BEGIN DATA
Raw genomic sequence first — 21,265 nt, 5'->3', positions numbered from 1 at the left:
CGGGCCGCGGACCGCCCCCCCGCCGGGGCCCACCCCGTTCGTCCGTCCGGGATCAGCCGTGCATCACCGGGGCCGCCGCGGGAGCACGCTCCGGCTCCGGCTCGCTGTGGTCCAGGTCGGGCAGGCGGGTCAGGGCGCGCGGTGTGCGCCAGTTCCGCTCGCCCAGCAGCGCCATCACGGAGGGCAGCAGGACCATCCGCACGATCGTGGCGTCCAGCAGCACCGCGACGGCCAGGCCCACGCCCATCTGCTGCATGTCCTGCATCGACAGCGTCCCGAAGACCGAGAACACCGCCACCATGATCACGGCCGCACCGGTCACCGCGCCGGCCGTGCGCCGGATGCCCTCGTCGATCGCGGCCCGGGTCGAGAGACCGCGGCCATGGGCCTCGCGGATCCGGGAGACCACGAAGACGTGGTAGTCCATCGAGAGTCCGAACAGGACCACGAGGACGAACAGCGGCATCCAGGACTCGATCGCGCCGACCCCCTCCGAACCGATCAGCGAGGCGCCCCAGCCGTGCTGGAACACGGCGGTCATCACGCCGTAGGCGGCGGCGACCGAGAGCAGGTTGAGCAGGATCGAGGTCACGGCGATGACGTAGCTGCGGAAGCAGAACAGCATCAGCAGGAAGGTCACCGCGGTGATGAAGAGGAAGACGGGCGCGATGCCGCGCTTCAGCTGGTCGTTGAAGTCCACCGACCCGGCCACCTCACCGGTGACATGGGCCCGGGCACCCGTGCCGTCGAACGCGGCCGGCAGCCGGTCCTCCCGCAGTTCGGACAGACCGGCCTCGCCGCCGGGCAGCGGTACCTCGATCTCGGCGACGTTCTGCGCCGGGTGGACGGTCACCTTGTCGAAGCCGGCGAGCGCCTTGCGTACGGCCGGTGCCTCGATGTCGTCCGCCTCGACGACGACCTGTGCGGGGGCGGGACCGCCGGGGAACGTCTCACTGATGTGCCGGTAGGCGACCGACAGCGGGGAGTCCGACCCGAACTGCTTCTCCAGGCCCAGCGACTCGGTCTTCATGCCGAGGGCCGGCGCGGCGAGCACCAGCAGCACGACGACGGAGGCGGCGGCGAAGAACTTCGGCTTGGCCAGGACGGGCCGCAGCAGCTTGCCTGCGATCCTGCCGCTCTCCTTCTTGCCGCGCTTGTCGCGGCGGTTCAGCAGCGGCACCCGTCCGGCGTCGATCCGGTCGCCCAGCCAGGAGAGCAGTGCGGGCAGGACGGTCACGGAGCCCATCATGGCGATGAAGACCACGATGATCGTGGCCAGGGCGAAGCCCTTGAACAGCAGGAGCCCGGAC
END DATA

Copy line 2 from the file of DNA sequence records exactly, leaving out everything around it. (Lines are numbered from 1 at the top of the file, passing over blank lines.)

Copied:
CGGGCCGCGGACCGCCCCCCCGCCGGGGCCCACCCCGTTCGTCCGTCCGGGATCAGCCGTGCATCACCGGGGCCGCCGCGGGAGCACGCTCCGGCTCCGGCTCGCTGTGGTCCAGGTCGGGCAGGCGGGTCAGGGCGCGCGGTGTGCGCCAGTTCCGCTCGCCCAGCAGCGCCATCACGGAGGGCAGCAGGACCATCCGCACGATCGTGGCGTCCAGCAGCACCGCGACGGCCAGGCCCACGCCCATCTGCTGCATGTCCTGCATCGACAGCGTCCCGAAGACCGAGAACACCGCCACCATGATCACGGCCGCACCGGTCACCGCGCCGGCCGTGCGCCGGATGCCCTCGTCGATCGCGGCCCGGGTCGAGAGACCGCGGCCATGGGCCTCGCGGATCCGGGAGACCACGAAGACGTGGTAGTCCATCGAGAGTCCGAACAGGACCACGAGGACGAACAGCGGCATCCAGGACTCGATCGCGCCGACCCCCTCCGAACCGATCAGCGAGGCGCCCCAGCCGTGCTGGAACACGGCGGTCATCACGCCGTAGGCGGCGGCGACCGAGAGCAGGTTGAGCAGGATCGAGGTCACGGCGATGACGTAGCTGCGGAAGCAGAACAGCATCAGCAGGAAGGTCACCGCGGTGATGAAGAGGAAGACGGGCGCGATGCCGCGCTTCAGCTGGTCGTTGAAGTCCACCGACCCGGCCACCTCACCGGTGACATGGGCCCGGGCACCCGTGCCGTCGAACGCGGCCGGCAGCCGGTCCTCCCGCAGTTCGGACAGACCGGCCTCGCCGCCGGGCAGCGGTACCTCGATCTCGGCGACGTTCTGCGCCGGGTGGACGGTCACCTTGTCGAAGCCGGCGAGCGCCTTGCGTACGGCCGGTGCCTCGATGTCGTCCGCCTCGACGACGACCTGTGCGGGGGCGGGACCGCCGGGGAACGTCTCACTGATGTGCCGGTAGGCGACCGACAGCGGGGAGTCCGACCCGAACTGCTTCTCCAGGCCCAGCGACTCGGTCTTCATGCCGAGGGCCGGCGCGGCGAGCACCAGCAGCACGACGACGGAGGCGGCGGCGAAGAACTTCGGCTTGGCCAGGACGGGCCGCAGCAGCTTGCCTGCGATCCTGCCGCTCTCCTTCTTGCCGCGCTTGTCGCGGCGGTTCAGCAGCGGCACCCGTCCGGCGTCGATCCGGTCGCCCAGCCAGGAGAGCAGTGCGGGCAGGACGGTCACGGAGCCCATCATGGCGATGAAGACCACGATGATCGTGGCCAGGGCGAAGCCCTTGAACAGCAGGAGCCCGGAC